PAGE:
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    Author(s): Francis KilkennyBrad St. Clair; Matt. Horning
    Date: 2013
    Source: In: Haase, D. L.; Pinto, J. R.; Wilkinson, K. M., technical coordinators. National Proceedings: Forest and Conservation Nursery Associations - 2012. Proceedings RMRS-P-69. Fort Collins, CO: U.S. Department of Agriculture, Forest Service, Rocky Mountain Research Station. p. 87-89.
    Publication Series: Proceedings (P)
    Station: Rocky Mountain Research Station
    PDF: View PDF  (388.46 KB)

    Description

    The use of native plants in wildland restoration is critical to the recovery and health of ecosystems. Information from genecological and reciprocal transplant common garden studies can be used to develop seed transfer guidelines and to predict how plants will respond to future climate change. Tools developed from these data, such as universal response functions and trait shift maps, can help managers make informed decisions regarding restoration strategies, such as assisted migration, in the face of climate change.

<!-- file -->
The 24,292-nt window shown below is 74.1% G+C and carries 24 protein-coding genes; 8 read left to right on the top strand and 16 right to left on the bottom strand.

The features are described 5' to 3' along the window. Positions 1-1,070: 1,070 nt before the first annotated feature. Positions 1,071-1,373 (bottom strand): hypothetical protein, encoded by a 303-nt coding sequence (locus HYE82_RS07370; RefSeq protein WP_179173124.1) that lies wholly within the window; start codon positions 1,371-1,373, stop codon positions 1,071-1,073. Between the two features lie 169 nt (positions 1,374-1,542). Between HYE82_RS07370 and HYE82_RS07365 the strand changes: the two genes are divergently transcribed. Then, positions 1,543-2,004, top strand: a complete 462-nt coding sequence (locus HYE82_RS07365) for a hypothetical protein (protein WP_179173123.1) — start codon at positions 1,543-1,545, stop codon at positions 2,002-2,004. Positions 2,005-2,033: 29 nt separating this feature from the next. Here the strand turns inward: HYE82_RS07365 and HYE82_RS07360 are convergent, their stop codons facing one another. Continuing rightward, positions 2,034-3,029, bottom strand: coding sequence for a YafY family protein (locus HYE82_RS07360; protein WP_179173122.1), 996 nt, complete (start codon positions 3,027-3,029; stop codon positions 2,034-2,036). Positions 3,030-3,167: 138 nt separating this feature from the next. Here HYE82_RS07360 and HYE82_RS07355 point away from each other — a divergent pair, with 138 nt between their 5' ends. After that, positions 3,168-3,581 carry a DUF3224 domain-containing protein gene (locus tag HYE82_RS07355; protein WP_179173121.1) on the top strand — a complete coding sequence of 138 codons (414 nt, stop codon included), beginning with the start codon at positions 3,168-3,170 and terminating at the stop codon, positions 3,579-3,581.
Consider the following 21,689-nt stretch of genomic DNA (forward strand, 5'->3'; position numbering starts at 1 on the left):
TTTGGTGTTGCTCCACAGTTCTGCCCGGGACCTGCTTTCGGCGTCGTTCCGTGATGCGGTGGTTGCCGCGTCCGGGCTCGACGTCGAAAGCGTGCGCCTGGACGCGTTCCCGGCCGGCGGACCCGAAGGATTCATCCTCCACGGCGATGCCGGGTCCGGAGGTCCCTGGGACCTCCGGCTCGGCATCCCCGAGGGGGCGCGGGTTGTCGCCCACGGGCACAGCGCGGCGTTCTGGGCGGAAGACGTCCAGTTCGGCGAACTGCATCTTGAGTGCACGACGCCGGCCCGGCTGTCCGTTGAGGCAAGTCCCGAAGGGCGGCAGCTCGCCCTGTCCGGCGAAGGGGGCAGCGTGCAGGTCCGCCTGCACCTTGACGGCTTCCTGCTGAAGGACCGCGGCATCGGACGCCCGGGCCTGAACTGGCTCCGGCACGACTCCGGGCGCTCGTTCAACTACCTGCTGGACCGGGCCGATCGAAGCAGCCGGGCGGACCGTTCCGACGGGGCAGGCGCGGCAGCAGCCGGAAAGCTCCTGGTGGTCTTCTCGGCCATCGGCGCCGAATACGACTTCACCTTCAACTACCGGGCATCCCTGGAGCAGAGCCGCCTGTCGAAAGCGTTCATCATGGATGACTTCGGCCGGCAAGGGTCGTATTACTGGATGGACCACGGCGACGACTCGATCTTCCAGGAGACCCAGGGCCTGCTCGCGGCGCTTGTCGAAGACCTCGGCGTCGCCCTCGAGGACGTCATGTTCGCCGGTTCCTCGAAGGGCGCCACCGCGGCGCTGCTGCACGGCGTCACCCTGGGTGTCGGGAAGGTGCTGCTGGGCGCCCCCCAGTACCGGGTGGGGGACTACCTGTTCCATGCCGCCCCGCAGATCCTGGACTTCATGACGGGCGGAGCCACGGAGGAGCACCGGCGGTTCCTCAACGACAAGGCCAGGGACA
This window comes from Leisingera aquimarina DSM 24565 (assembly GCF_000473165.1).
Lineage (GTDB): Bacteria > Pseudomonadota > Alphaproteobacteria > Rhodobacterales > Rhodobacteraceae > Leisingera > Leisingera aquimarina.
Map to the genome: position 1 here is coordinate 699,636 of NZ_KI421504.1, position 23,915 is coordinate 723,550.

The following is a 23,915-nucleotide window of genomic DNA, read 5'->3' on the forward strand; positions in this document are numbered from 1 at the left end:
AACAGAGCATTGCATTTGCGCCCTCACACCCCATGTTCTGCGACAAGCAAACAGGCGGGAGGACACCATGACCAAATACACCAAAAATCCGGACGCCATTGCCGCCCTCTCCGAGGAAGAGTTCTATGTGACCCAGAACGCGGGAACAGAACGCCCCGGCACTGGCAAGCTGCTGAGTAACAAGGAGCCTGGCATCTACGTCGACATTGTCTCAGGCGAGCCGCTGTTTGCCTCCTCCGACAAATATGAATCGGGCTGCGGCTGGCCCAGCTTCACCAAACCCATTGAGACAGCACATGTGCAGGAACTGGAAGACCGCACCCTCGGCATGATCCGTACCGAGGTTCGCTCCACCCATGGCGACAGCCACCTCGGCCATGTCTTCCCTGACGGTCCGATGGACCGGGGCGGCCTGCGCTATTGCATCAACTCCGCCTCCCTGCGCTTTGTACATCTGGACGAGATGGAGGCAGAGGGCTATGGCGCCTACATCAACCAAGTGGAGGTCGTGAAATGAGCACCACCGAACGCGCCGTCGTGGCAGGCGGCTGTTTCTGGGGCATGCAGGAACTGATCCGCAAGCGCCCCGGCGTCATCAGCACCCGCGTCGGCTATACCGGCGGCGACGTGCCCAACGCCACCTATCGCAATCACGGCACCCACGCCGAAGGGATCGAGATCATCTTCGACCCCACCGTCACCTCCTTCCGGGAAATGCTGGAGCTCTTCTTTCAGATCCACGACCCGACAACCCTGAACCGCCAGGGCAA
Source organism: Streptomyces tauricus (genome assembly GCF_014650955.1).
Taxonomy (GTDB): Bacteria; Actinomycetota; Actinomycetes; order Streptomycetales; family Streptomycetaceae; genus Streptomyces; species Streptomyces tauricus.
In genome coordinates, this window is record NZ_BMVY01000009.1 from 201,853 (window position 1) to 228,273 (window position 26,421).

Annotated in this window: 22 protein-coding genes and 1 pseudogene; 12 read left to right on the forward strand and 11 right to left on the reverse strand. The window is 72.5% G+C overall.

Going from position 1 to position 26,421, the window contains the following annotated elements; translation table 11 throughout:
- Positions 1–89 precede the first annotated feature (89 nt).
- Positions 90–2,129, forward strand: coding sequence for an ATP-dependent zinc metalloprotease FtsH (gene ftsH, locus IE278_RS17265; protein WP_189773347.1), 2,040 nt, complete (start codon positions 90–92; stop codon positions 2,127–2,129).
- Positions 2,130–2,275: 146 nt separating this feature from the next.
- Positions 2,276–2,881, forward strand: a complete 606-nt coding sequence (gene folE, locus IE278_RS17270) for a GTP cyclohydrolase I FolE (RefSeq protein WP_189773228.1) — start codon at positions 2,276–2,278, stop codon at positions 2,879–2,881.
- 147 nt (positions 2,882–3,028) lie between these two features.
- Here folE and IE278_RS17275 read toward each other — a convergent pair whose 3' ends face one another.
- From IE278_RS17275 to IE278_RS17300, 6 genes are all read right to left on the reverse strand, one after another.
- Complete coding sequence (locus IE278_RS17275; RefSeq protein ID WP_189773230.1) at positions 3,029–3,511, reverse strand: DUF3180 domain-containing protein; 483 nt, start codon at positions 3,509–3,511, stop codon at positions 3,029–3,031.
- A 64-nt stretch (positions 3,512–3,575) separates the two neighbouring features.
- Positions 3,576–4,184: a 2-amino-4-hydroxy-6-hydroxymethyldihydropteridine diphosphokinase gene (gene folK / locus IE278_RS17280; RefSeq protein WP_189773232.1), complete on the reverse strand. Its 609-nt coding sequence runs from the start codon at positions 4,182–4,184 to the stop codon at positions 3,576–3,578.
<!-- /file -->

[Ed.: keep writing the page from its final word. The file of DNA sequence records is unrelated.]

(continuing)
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    Citation

    Kilkenny, Francis; St. Clair, Brad; Horning, Matt. 2013. Climate change and the future of seed zones. In: Haase, D. L.; Pinto, J. R.; Wilkinson, K. M., tech. coord. National Proceedings: Forest and Conservation Nursery Associations - 2012. Proceedings RMRS-P-69. Fort Collins, CO: U.S. Department of Agriculture, Forest Service, Rocky Mountain Research Station: 87-89.

    Keywords

    seed transfer guidelines, seed zones, assisted migration, common garden studies

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